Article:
Verdict: False. Obasanjo received 69.47% of the votes cast in the southeast, not 90%.
Claim VII: “When Abiola contested elections, he had more votes in the southeast ….even when his vice-presidential candidate was a Muslim from the North, and Tofa his opponent, had a respected Igbo man as his vice-presidential candidate. Yet Abiola won,” Obi said.
Verification: In the Nigerian 1993 general elections, only two candidates were elected to run: MKO Abiola of the Social Democratic Party (SDP) and Bashir Tofa of the National Republican Convention (NRC).
There was a 25% voter turnout in that election and Abiola won only Anambra, one of the four southeastern states that existed at the time, while Tofa was victorious in Imo, Abia, and Enugu. (At that time, Ebonyi didn’t exist.)
Verdict: False. Bashir Tofa won the majority of the Southeastern states.
Claim VIII: Peter Obi claimed that when the 1993 election was annulled, the Igbos lost more in NADECO and had their businesses ruined. “Go and check the principal and the people who actually lost more in NADECO. It is the Igbos, we lost more in NADECO — it is Ralph Obioha whose businesses were ruined. Go and check it.”
Verification: In 1993, widespread protests erupted in Lagos and other parts of Nigeria after Ibrahim Babangida, the military head of state, annulled the results of the June 12 elections. The election was won by MKO Abiola, a businessman from the Southwest.
The protests quickly turned violent, resulting in the loss of life, looting of stores, and destruction of property. The situation became so tense that many northerners and easterners living in Lagos fled, a phenomenon widely referred to as “Oso Abiola.”
What is NADECO?
The National Democratic Coalition (NADECO) was established on May 15, 1994, to exert pressure on Sani Abacha’s military regime to reinstate Moshood Abiola’s June 12 mandate.
The document that established NADECO, according to Olusegun Osoba, an elder statesman, was signed by 49 people, one of them was Ralph Obioha, mentioned by Obi.
Ralph Obioha claimed to be the leader of NADECO in the United States and Canada. He admitted in a tell-all interview that he lost a chain of businesses, including a bank, a brewery, a cement bagging plant, and a vegetable oil company, which together employed over 2500 people.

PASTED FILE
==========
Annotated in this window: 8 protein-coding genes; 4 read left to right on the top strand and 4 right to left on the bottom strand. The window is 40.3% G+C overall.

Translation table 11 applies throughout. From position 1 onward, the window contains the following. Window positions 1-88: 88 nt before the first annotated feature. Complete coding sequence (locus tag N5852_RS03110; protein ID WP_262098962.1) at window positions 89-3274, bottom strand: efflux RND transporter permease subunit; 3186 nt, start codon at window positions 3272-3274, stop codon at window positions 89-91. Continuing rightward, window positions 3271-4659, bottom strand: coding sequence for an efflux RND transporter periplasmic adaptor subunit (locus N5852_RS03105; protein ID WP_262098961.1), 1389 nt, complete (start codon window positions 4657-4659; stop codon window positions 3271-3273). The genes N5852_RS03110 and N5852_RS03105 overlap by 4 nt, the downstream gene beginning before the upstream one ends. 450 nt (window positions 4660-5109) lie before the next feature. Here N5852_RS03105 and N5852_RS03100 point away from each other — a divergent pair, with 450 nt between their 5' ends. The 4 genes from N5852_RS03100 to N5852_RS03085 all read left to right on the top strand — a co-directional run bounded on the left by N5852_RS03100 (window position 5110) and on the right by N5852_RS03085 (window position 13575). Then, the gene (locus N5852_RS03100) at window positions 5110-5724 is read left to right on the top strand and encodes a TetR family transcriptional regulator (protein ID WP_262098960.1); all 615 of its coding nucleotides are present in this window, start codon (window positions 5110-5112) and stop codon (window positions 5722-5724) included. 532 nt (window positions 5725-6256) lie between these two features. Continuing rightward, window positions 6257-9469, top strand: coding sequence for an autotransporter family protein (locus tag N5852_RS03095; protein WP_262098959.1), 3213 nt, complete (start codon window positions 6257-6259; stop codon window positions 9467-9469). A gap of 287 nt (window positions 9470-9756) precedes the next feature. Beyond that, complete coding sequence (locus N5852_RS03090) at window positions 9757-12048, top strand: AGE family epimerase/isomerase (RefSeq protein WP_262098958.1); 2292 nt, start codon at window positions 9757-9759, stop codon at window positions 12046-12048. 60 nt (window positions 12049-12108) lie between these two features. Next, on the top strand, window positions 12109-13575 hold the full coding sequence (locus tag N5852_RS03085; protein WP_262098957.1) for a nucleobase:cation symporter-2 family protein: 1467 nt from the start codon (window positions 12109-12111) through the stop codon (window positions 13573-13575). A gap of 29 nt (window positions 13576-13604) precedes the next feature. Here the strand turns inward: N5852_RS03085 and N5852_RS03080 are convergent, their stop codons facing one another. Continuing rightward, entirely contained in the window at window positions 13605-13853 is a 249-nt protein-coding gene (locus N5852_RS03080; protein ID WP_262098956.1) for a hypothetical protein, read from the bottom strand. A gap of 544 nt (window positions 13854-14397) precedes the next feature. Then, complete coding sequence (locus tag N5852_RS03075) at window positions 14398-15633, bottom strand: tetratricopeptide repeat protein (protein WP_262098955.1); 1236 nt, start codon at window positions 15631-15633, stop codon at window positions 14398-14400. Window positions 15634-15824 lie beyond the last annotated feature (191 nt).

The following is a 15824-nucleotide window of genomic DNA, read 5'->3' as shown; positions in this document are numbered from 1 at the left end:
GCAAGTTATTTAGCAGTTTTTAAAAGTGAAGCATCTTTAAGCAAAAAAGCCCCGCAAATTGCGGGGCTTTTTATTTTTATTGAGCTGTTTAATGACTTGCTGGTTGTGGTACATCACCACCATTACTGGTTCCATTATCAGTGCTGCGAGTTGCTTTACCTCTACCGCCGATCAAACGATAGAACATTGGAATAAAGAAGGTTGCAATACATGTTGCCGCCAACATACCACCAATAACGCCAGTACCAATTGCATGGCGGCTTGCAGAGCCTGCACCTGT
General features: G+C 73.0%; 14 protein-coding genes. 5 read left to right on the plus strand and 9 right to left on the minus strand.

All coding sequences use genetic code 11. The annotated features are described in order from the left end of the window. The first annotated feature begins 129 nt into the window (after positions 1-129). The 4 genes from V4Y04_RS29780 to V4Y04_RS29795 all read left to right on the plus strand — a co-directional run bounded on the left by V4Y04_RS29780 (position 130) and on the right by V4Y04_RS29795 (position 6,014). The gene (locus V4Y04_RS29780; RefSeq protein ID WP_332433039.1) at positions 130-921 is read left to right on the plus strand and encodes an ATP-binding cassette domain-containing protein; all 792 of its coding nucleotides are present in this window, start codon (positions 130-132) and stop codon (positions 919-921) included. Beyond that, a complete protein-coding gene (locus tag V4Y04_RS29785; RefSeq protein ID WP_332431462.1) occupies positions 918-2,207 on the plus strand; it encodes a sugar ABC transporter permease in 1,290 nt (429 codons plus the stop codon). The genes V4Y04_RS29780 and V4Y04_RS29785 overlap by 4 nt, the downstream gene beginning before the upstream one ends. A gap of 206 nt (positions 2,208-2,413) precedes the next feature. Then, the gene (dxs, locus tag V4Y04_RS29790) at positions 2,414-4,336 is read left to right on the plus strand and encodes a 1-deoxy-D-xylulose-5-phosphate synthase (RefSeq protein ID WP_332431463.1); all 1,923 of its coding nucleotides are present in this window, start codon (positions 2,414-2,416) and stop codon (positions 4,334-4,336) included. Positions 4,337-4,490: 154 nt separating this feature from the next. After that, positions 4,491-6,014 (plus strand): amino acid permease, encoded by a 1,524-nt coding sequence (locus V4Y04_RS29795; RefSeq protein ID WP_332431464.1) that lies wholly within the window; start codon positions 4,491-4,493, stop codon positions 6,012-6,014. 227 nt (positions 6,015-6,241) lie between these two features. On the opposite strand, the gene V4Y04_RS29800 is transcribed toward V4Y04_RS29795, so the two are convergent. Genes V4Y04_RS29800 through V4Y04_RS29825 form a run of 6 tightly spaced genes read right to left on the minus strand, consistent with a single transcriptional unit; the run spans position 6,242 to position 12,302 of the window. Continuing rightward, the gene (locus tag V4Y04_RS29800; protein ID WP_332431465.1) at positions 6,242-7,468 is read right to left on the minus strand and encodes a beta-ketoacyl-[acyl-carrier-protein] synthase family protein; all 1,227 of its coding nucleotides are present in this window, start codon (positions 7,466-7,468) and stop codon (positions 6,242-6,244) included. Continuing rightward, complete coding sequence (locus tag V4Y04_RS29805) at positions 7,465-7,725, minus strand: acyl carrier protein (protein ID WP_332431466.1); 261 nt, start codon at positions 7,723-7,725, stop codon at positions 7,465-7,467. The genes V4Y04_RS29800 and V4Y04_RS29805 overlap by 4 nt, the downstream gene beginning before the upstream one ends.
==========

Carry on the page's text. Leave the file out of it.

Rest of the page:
The damage caused by June 12, 1993, was spread out over time. This July 1993 New York Times news report claims that not less than 11 people were killed during the immediate protest.
The violence that erupted in July 1998, after the death of MKO Abiola, triggered ethnic strife, of which many of its victims were of the ethnic Hausa group.
Verdict: It is difficult to objectively tell who lost more in the NADECO struggle. Abiola lost his wife, business, and his own life. Obioha lost his businesses, and many other Nigerians lost in like manner.
Claim IX: The age of 40 is when people became presidents in America.
Verification: Of the 46 men who have served as president of the United States, only nine were between the ages of 42 and 49, with Theodore Roosevelt being the youngest at 42.
Joe Biden, the current president of the US, is the oldest president in the country’s history; he took the oath of office at the age of 78.
Verdict: Inaccurate. The average age of American presidents when taking the oath of office is 56.
Claim X: “Life expectancy in the US is 72.5 years, in Nigeria, it is 54.”
Verification: According to the most recent data (2021) from the Centers for Disease Control and Prevention, Americans have an average life expectancy of 76.4 years, while Nigerians have an average life expectancy of 53 years World Bank (2020). UN projections for 2021 and 2022, also show Obi’s claim is inaccurate.
The full interview
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4 days ago
They are still on this presidential election results